Market Features & Rules
: When a land developer fills or otherwise impacts a wetland they may buy offsets from a mitigation banker. The mitigation banker restores, enhances, creates or preserves an area of wetland to generate credits. In April of 2008, the US Army Corps of Engineers (Corps) and US Environmental Protection Agency (EPA) jointly issued the Final Rule on Compensatory Mitigation for Losses of Aquatic Resources.
The number of credits generated by a restoration project is related to the area of wetland and/or the functional value of the wetland (credit determination varies by Corps district). In many instances the number of credits available for sale is less than the number of acres of restored. Further, a ratio is applied to the mitigation transaction typically in the range of one acre of impacted wetland to between one and three acres of restored wetland. Ratios increase to one to ten acres for wetland preservation projects that do not create or improve wetlands.
A mitigation banker is responsible for establishing a wetland bank following financial and environmental guidelines before credits are released to the bank for subsequent sale. The Mitigation Banking Instrument which constitutes approval to restore, enhance, create or preserve the wetland has historically taken between 6 and 18 months to complete and considerable longer in some Army Corps districts. The new Mitigation Rule sets a timeframe for steps in the approval process and agency decisions on mitigation banks should now be made within 225 days.
Mitigation is expected to take place before the impact on the wetland occurs, nonetheless credits are released to the bank sponsor over a period of a few years after the wetland is planned and authorized, and before 5 years of project monitoring concludes. In many instances up to 15 percent of the expected credits from a bank can be released before construction is complete.
To secure the long-term success of the mitigation bank, a performance bond and contingency security are required to cover construction and 5 year post construction monitoring of wetland quality and function. Long term management of the site must be guaranteed and endowed by the bank sponsor. Wetland mitigation credits must ensure that the wetland functions will be guaranteed to endure to perpetuity. The regulatory authority can exercise random audits and inspections of the compensation wetlands project.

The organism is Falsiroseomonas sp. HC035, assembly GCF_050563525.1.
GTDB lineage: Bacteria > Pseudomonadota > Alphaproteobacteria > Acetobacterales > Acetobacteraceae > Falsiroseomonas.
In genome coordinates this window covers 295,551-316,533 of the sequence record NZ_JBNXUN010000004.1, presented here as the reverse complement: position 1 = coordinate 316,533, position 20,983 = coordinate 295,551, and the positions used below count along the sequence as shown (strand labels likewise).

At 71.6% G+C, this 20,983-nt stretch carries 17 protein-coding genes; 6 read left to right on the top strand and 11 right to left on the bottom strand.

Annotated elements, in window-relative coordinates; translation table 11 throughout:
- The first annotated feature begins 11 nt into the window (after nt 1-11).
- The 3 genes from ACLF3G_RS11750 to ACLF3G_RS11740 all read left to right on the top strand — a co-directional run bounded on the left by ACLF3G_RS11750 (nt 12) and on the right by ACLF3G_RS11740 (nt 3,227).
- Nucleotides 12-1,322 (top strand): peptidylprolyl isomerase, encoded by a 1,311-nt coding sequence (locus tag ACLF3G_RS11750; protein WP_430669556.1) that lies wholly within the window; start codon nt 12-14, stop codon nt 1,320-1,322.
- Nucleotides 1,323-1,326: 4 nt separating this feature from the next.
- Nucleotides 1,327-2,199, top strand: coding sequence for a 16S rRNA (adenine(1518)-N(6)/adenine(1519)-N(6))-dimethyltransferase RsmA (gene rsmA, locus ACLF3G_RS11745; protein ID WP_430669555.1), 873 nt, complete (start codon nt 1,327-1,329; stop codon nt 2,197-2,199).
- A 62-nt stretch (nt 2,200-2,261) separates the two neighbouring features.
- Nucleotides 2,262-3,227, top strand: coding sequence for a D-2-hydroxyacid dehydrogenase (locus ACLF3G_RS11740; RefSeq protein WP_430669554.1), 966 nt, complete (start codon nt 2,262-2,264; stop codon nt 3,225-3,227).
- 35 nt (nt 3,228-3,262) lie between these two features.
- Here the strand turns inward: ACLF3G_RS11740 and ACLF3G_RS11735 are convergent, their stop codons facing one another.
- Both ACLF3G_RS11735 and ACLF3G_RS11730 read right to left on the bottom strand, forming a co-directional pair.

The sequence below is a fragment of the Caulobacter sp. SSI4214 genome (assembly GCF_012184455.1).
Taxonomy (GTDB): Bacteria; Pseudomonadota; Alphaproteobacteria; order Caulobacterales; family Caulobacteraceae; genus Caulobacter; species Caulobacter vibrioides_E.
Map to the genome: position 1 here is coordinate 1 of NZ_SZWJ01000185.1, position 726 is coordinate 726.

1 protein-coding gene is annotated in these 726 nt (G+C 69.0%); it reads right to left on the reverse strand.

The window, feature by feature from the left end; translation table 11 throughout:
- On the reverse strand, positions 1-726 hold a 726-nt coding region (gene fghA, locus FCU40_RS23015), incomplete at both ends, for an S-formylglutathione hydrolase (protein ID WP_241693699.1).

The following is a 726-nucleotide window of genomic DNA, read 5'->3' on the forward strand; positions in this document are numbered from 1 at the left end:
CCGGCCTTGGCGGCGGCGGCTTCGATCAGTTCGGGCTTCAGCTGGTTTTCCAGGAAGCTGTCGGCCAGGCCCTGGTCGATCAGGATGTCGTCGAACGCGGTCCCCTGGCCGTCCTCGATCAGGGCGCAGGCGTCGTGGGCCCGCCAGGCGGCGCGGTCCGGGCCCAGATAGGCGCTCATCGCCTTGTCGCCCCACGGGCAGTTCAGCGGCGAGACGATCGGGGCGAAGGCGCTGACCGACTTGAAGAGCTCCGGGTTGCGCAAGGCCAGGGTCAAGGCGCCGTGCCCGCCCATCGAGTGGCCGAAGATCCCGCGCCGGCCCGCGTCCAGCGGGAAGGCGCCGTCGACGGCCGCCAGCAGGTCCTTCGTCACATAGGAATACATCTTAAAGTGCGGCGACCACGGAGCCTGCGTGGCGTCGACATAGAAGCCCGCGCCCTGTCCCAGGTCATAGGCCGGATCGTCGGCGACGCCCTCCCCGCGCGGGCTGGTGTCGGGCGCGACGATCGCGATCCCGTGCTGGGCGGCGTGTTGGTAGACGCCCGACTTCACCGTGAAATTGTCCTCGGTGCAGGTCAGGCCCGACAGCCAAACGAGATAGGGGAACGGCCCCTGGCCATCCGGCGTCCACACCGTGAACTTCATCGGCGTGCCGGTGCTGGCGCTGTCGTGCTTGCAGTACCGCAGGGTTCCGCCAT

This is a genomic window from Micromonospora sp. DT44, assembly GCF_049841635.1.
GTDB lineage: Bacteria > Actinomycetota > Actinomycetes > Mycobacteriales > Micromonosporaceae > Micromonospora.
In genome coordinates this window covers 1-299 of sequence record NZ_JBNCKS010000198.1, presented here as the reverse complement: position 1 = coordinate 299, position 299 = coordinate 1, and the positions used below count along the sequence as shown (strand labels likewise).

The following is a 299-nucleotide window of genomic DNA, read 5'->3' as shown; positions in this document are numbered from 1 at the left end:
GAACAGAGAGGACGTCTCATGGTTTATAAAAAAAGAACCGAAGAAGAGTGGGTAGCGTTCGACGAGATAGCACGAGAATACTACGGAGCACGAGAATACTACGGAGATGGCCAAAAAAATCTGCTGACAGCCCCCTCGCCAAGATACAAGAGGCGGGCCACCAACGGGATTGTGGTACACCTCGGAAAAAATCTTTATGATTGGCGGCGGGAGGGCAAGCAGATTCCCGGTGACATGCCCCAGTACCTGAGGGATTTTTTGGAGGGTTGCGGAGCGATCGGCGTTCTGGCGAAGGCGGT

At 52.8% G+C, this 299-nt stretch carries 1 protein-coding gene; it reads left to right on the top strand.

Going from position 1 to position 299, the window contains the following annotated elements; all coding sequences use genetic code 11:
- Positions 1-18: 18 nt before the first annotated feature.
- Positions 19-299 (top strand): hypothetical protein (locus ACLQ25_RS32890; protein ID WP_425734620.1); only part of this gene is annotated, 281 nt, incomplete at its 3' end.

Three main performance parameters are used to verify the number of credits created at the site and the site's credit value, including hydrology, vegetation and presence of exotics . Different states, and oftentimes, regulatory agencies in the same state use different methods to certify credits. Functional Assessment methods are more complex than acreage to credit equivalency ratios.
Wetland credit prices range anywhere from $3,000 to $600,000. The variability in the market value of wetland section 404 credits reflects differences in the availability and price of land suitable for bank development and the cost to create an acre of wetland compensation within a given region. Although the sales prices of wetland credits are not tracked or made publically available by the Corps, in-lieu fee prices can serve as a rough proxy. Some state agencies set in lieu prices that can be paid if mitigation opportunities are not available. A sample of these in lieu fees include:
- $24,000 - $46,000 per acre of non-riparian wetland in North Carolina
- $36,000 - $63,000 per acre of riparian wetland in North Carolina
- $156,000 per acre of coastal wetland in North Carolina
- $55,000 - $65,000 per acre of nontidal wetland in Southeast Virginia
- $125,000 - $150,000 per acre of nontidal wetland in Northern Virginia
- $400,000 - $653,000 per acre of tidal wetland in Virginia
- $84,500 per acre of wetland in Oregon
The basic rules for mitigation banking apply to the entire United States of America. Trading for a given bank is normally limited to a localized geographic region based on US Army Corps of Engineers hydrologic unit designations.
Mitigation bank sponsors are the entities whose wetland creation, restoration, enhancement or preservation results in credit production. Environmental law Institute research documents 46 approved banks in 1992, 197 in 2002, and 330 in 2005. Ecosystem Marketplace research puts the figure of approved banks at around 440 as of the end of 2008. An additional 194 banks are in early stages of approval process.
The client or permittee is the entity whose activities will result in a permitted wetland impact for which mitigation is being sought through a bank. Buyers of credits include public and private developers of land. Examples include the Department of Transportation and utilities in many states, commercial and industrial construction and residential developers.
Mitigation Banking Review Team:
Representatives of the US Army Corps of Engineers with local regulatory agencies and community interests constitute an ad hoc Mitigation Banking Review Team to oversee the activities of mitigation bankers, evaluate the bank product that a banker proposes to build, and certify the creation of credits that can be used to mitigate identified impacts approved in an individual Impact Permit.
Consultants are available in many states for hire to delineate wetlands or other waters of the United States, design wetland compensatory mitigation projects , or assist mitigation bankers in navigating the permitting process with the multiple agencies involved.